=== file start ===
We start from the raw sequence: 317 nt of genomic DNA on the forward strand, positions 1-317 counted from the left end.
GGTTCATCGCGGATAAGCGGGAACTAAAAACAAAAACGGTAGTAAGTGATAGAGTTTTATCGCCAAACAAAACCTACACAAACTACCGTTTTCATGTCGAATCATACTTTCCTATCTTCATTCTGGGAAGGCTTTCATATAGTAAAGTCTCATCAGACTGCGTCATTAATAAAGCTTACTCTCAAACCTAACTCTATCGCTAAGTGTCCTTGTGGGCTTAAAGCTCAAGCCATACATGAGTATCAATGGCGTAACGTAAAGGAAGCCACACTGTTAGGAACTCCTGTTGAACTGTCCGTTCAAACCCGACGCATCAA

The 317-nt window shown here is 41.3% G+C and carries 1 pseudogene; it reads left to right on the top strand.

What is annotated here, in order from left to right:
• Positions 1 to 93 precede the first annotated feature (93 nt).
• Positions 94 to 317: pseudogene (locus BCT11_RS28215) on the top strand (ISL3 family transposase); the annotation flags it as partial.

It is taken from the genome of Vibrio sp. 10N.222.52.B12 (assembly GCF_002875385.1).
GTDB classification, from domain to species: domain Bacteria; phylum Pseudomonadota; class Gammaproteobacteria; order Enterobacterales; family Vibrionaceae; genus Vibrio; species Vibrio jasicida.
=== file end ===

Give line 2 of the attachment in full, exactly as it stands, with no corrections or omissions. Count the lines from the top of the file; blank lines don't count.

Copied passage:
GGTTCATCGCGGATAAGCGGGAACTAAAAACAAAAACGGTAGTAAGTGATAGAGTTTTATCGCCAAACAAAACCTACACAAACTACCGTTTTCATGTCGAATCATACTTTCCTATCTTCATTCTGGGAAGGCTTTCATATAGTAAAGTCTCATCAGACTGCGTCATTAATAAAGCTTACTCTCAAACCTAACTCTATCGCTAAGTGTCCTTGTGGGCTTAAAGCTCAAGCCATACATGAGTATCAATGGCGTAACGTAAAGGAAGCCACACTGTTAGGAACTCCTGTTGAACTGTCCGTTCAAACCCGACGCATCAA